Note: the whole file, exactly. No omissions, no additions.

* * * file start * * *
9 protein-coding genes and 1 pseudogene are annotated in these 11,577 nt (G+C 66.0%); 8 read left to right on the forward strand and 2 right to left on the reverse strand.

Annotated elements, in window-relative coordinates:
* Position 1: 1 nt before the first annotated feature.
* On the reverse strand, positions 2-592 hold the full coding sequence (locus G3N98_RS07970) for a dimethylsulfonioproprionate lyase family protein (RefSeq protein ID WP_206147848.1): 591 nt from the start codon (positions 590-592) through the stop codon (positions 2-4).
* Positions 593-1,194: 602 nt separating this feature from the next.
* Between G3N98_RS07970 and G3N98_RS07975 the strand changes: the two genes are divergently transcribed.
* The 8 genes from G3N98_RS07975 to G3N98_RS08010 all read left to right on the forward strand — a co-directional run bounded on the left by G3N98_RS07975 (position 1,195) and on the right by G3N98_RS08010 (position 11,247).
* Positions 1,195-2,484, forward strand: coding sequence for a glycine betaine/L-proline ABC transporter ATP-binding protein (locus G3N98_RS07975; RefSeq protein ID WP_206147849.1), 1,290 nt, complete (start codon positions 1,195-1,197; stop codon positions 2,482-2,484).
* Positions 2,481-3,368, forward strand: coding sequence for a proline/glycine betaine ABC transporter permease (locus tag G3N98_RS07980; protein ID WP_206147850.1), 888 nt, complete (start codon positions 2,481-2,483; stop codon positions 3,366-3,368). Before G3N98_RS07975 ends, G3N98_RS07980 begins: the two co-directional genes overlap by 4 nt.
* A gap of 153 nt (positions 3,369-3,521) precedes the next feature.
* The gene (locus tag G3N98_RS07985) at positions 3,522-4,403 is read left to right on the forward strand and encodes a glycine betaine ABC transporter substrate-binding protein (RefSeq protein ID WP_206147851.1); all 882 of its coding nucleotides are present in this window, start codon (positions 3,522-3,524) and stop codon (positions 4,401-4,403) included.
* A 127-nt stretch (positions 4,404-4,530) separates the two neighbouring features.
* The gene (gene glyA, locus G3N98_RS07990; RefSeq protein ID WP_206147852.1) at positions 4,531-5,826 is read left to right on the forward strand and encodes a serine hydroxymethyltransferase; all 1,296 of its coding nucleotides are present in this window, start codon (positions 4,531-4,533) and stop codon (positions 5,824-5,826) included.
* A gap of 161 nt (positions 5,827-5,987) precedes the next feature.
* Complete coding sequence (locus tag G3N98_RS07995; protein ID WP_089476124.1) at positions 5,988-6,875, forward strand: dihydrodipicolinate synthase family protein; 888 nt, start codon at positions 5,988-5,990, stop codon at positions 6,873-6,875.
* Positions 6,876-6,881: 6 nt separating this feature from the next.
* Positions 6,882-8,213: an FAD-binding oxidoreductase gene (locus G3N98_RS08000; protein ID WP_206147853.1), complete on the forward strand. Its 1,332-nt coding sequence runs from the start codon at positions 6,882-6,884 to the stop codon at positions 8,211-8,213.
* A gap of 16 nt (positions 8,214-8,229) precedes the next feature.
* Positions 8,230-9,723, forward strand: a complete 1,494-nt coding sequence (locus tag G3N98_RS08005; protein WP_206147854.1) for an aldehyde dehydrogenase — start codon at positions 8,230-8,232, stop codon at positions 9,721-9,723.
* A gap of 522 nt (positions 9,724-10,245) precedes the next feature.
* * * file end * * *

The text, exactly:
9 protein-coding genes and 1 pseudogene are annotated in these 11,577 nt (G+C 66.0%); 8 read left to right on the forward strand and 2 right to left on the reverse strand.

Annotated elements, in window-relative coordinates:
* Position 1: 1 nt before the first annotated feature.
* On the reverse strand, positions 2-592 hold the full coding sequence (locus G3N98_RS07970) for a dimethylsulfonioproprionate lyase family protein (RefSeq protein ID WP_206147848.1): 591 nt from the start codon (positions 590-592) through the stop codon (positions 2-4).
* Positions 593-1,194: 602 nt separating this feature from the next.
* Between G3N98_RS07970 and G3N98_RS07975 the strand changes: the two genes are divergently transcribed.
* The 8 genes from G3N98_RS07975 to G3N98_RS08010 all read left to right on the forward strand — a co-directional run bounded on the left by G3N98_RS07975 (position 1,195) and on the right by G3N98_RS08010 (position 11,247).
* Positions 1,195-2,484, forward strand: coding sequence for a glycine betaine/L-proline ABC transporter ATP-binding protein (locus G3N98_RS07975; RefSeq protein ID WP_206147849.1), 1,290 nt, complete (start codon positions 1,195-1,197; stop codon positions 2,482-2,484).
* Positions 2,481-3,368, forward strand: coding sequence for a proline/glycine betaine ABC transporter permease (locus tag G3N98_RS07980; protein ID WP_206147850.1), 888 nt, complete (start codon positions 2,481-2,483; stop codon positions 3,366-3,368). Before G3N98_RS07975 ends, G3N98_RS07980 begins: the two co-directional genes overlap by 4 nt.
* A gap of 153 nt (positions 3,369-3,521) precedes the next feature.
* The gene (locus tag G3N98_RS07985) at positions 3,522-4,403 is read left to right on the forward strand and encodes a glycine betaine ABC transporter substrate-binding protein (RefSeq protein ID WP_206147851.1); all 882 of its coding nucleotides are present in this window, start codon (positions 3,522-3,524) and stop codon (positions 4,401-4,403) included.
* A 127-nt stretch (positions 4,404-4,530) separates the two neighbouring features.
* The gene (gene glyA, locus G3N98_RS07990; RefSeq protein ID WP_206147852.1) at positions 4,531-5,826 is read left to right on the forward strand and encodes a serine hydroxymethyltransferase; all 1,296 of its coding nucleotides are present in this window, start codon (positions 4,531-4,533) and stop codon (positions 5,824-5,826) included.
* A gap of 161 nt (positions 5,827-5,987) precedes the next feature.
* Complete coding sequence (locus tag G3N98_RS07995; protein ID WP_089476124.1) at positions 5,988-6,875, forward strand: dihydrodipicolinate synthase family protein; 888 nt, start codon at positions 5,988-5,990, stop codon at positions 6,873-6,875.
* Positions 6,876-6,881: 6 nt separating this feature from the next.
* Positions 6,882-8,213: an FAD-binding oxidoreductase gene (locus G3N98_RS08000; protein ID WP_206147853.1), complete on the forward strand. Its 1,332-nt coding sequence runs from the start codon at positions 6,882-6,884 to the stop codon at positions 8,211-8,213.
* A gap of 16 nt (positions 8,214-8,229) precedes the next feature.
* Positions 8,230-9,723, forward strand: a complete 1,494-nt coding sequence (locus tag G3N98_RS08005; protein WP_206147854.1) for an aldehyde dehydrogenase — start codon at positions 8,230-8,232, stop codon at positions 9,721-9,723.
* A gap of 522 nt (positions 9,724-10,245) precedes the next feature.